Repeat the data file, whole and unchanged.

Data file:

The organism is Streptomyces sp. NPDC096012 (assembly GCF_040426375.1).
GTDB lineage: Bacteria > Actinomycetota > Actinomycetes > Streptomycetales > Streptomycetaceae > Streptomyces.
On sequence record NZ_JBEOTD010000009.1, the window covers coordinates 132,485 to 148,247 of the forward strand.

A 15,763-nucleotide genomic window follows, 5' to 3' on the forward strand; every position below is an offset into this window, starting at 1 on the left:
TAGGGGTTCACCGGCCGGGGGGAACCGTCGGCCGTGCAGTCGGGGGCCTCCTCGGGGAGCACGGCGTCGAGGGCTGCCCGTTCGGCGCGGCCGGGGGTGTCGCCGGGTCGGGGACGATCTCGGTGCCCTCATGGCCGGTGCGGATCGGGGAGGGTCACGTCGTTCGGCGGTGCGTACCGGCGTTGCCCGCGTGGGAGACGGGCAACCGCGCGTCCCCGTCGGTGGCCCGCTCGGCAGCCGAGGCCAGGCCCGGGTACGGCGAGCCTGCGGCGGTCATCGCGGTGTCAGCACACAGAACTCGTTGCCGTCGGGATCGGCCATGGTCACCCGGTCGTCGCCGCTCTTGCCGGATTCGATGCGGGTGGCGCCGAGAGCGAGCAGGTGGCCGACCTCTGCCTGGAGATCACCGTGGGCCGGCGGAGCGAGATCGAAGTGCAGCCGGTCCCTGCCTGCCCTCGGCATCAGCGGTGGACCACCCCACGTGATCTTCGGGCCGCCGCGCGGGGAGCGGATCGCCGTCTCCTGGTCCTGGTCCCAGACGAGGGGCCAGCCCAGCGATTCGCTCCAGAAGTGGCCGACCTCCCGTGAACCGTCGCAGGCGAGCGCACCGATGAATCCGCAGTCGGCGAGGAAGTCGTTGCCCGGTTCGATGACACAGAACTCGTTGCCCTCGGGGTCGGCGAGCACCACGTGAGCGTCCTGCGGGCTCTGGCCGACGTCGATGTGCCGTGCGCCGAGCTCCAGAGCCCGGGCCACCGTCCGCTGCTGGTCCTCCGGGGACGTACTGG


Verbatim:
The organism is Streptomyces sp. NPDC096012 (assembly GCF_040426375.1).
GTDB lineage: Bacteria > Actinomycetota > Actinomycetes > Streptomycetales > Streptomycetaceae > Streptomyces.
On sequence record NZ_JBEOTD010000009.1, the window covers coordinates 132,485 to 148,247 of the forward strand.

A 15,763-nucleotide genomic window follows, 5' to 3' on the forward strand; every position below is an offset into this window, starting at 1 on the left:
TAGGGGTTCACCGGCCGGGGGGAACCGTCGGCCGTGCAGTCGGGGGCCTCCTCGGGGAGCACGGCGTCGAGGGCTGCCCGTTCGGCGCGGCCGGGGGTGTCGCCGGGTCGGGGACGATCTCGGTGCCCTCATGGCCGGTGCGGATCGGGGAGGGTCACGTCGTTCGGCGGTGCGTACCGGCGTTGCCCGCGTGGGAGACGGGCAACCGCGCGTCCCCGTCGGTGGCCCGCTCGGCAGCCGAGGCCAGGCCCGGGTACGGCGAGCCTGCGGCGGTCATCGCGGTGTCAGCACACAGAACTCGTTGCCGTCGGGATCGGCCATGGTCACCCGGTCGTCGCCGCTCTTGCCGGATTCGATGCGGGTGGCGCCGAGAGCGAGCAGGTGGCCGACCTCTGCCTGGAGATCACCGTGGGCCGGCGGAGCGAGATCGAAGTGCAGCCGGTCCCTGCCTGCCCTCGGCATCAGCGGTGGACCACCCCACGTGATCTTCGGGCCGCCGCGCGGGGAGCGGATCGCCGTCTCCTGGTCCTGGTCCCAGACGAGGGGCCAGCCCAGCGATTCGCTCCAGAAGTGGCCGACCTCCCGTGAACCGTCGCAGGCGAGCGCACCGATGAATCCGCAGTCGGCGAGGAAGTCGTTGCCCGGTTCGATGACACAGAACTCGTTGCCCTCGGGGTCGGCGAGCACCACGTGAGCGTCCTGCGGGCTCTGGCCGACGTCGATGTGCCGTGCGCCGAGCTCCAGAGCCCGGGCCACCGTCCGCTGCTGGTCCTCCGGGGACGTACTGG